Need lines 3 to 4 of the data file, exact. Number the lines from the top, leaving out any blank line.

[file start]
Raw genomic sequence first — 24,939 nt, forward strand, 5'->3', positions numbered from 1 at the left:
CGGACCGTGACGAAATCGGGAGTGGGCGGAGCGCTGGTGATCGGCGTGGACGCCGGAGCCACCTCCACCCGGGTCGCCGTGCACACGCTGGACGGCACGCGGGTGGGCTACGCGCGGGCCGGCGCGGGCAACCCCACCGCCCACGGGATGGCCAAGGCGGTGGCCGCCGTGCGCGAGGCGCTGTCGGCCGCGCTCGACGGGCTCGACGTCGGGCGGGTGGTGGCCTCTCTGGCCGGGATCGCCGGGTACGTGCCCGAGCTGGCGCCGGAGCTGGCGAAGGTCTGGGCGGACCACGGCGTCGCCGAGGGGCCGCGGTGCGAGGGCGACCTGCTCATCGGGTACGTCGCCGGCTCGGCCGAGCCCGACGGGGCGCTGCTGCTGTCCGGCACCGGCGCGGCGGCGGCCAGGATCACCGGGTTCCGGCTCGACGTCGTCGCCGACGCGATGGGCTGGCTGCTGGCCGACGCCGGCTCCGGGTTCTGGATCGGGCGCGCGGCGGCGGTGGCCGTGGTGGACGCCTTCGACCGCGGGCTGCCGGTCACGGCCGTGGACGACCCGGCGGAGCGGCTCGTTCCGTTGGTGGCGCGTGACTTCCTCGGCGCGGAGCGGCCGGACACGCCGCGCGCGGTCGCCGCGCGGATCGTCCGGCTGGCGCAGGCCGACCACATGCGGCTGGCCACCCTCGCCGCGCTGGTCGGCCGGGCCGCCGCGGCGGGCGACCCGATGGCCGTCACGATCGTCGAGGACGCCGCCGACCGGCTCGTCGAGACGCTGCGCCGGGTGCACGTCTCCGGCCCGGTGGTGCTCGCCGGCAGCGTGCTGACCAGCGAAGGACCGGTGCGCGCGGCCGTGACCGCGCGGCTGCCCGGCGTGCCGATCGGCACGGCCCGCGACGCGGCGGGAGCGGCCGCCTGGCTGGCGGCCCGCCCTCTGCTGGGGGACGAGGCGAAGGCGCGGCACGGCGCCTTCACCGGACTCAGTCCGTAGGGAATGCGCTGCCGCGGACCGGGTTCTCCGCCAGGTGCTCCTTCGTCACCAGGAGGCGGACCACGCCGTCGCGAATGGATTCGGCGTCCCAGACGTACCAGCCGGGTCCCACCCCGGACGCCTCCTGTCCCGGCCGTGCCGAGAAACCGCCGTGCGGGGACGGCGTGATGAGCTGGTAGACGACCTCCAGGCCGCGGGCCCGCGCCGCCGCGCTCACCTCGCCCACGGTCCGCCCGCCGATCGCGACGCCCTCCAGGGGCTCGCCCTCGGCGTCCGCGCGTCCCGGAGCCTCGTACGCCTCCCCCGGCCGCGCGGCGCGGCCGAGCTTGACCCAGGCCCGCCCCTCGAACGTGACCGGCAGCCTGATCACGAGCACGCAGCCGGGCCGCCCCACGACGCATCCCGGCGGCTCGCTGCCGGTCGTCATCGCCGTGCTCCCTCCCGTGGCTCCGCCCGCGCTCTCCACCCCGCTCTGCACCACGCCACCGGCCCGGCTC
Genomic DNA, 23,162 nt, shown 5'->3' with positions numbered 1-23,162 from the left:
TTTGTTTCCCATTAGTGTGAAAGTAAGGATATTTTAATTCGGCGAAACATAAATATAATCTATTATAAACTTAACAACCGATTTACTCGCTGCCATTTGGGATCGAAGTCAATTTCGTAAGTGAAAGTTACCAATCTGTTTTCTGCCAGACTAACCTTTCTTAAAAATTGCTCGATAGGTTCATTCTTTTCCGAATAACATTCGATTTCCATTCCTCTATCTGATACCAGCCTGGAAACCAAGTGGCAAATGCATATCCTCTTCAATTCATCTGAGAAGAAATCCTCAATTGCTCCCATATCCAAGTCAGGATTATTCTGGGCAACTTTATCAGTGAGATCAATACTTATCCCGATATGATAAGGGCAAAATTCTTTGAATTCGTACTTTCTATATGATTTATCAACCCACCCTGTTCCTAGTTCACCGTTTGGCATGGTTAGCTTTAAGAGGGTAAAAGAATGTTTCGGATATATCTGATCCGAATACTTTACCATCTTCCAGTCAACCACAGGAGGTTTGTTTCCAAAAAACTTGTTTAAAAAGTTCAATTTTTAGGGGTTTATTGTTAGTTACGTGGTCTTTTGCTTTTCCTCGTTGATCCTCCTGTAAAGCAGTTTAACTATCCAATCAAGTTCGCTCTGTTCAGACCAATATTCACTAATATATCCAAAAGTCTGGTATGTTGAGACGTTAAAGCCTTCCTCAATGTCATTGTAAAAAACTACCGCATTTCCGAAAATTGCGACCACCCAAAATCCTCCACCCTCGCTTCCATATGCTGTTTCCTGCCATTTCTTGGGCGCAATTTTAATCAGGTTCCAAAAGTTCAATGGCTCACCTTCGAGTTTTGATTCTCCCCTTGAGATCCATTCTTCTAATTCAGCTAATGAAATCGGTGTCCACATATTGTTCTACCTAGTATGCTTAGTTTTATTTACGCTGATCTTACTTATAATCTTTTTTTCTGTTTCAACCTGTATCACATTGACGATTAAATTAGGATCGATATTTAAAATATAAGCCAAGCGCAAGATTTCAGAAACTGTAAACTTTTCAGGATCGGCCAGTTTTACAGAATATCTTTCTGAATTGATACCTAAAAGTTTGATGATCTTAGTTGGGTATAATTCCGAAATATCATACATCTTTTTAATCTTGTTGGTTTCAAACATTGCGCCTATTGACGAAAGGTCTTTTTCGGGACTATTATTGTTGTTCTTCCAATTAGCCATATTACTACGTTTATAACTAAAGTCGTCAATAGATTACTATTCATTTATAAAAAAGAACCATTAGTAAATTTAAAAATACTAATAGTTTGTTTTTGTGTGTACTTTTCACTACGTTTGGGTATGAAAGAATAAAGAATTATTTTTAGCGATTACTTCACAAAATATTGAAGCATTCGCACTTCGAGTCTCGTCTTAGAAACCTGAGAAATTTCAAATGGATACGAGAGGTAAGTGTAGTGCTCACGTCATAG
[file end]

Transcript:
Genomic DNA, 23,162 nt, shown 5'->3' with positions numbered 1-23,162 from the left:
TTTGTTTCCCATTAGTGTGAAAGTAAGGATATTTTAATTCGGCGAAACATAAATATAATCTATTATAAACTTAACAACCGATTTACTCGCTGCCATTTGGGATCGAAGTCAATTTCGTAAGTGAAAGTTACCAATCTGTTTTCTGCCAGACTAACCTTTCTTAAAAATTGCTCGATAGGTTCATTCTTTTCCGAATAACATTCGATTTCCATTCCTCTATCTGATACCAGCCTGGAAACCAAGTGGCAAATGCATATCCTCTTCAATTCATCTGAGAAGAAATCCTCAATTGCTCCCATATCCAAGTCAGGATTATTCTGGGCAACTTTATCAGTGAGATCAATACTTATCCCGATATGATAAGGGCAAAATTCTTTGAATTCGTACTTTCTATATGATTTATCAACCCACCCTGTTCCTAGTTCACCGTTTGGCATGGTTAGCTTTAAGAGGGTAAAAGAATGTTTCGGATATATCTGATCCGAATACTTTACCATCTTCCAGTCAACCACAGGAGGTTTGTTTCCAAAAAACTTGTTTAAAAAGTTCAATTTTTAGGGGTTTATTGTTAGTTACGTGGTCTTTTGCTTTTCCTCGTTGATCCTCCTGTAAAGCAGTTTAACTATCCAATCAAGTTCGCTCTGTTCAGACCAATATTCACTAATATATCCAAAAGTCTGGTATGTTGAGACGTTAAAGCCTTCCTCAATGTCATTGTAAAAAACTACCGCATTTCCGAAAATTGCGACCACCCAAAATCCTCCACCCTCGCTTCCATATGCTGTTTCCTGCCATTTCTTGGGCGCAATTTTAATCAGGTTCCAAAAGTTCAATGGCTCACCTTCGAGTTTTGATTCTCCCCTTGAGATCCATTCTTCTAATTCAGCTAATGAAATCGGTGTCCACATATTGTTCTACCTAGTATGCTTAGTTTTATTTACGCTGATCTTACTTATAATCTTTTTTTCTGTTTCAACCTGTATCACATTGACGATTAAATTAGGATCGATATTTAAAATATAAGCCAAGCGCAAGATTTCAGAAACTGTAAACTTTTCAGGATCGGCCAGTTTTACAGAATATCTTTCTGAATTGATACCTAAAAGTTTGATGATCTTAGTTGGGTATAATTCCGAAATATCATACATCTTTTTAATCTTGTTGGTTTCAAACATTGCGCCTATTGACGAAAGGTCTTTTTCGGGACTATTATTGTTGTTCTTCCAATTAGCCATATTACTACGTTTATAACTAAAGTCGTCAATAGATTACTATTCATTTATAAAAAAGAACCATTAGTAAATTTAAAAATACTAATAGTTTGTTTTTGTGTGTACTTTTCACTACGTTTGGGTATGAAAGAATAAAGAATTATTTTTAGCGATTACTTCACAAAATATTGAAGCATTCGCACTTCGAGTCTCGTCTTAGAAACCTGAGAAATTTCAAATGGATACGAGAGGTAAGTGTAGTGCTCACGTCATAG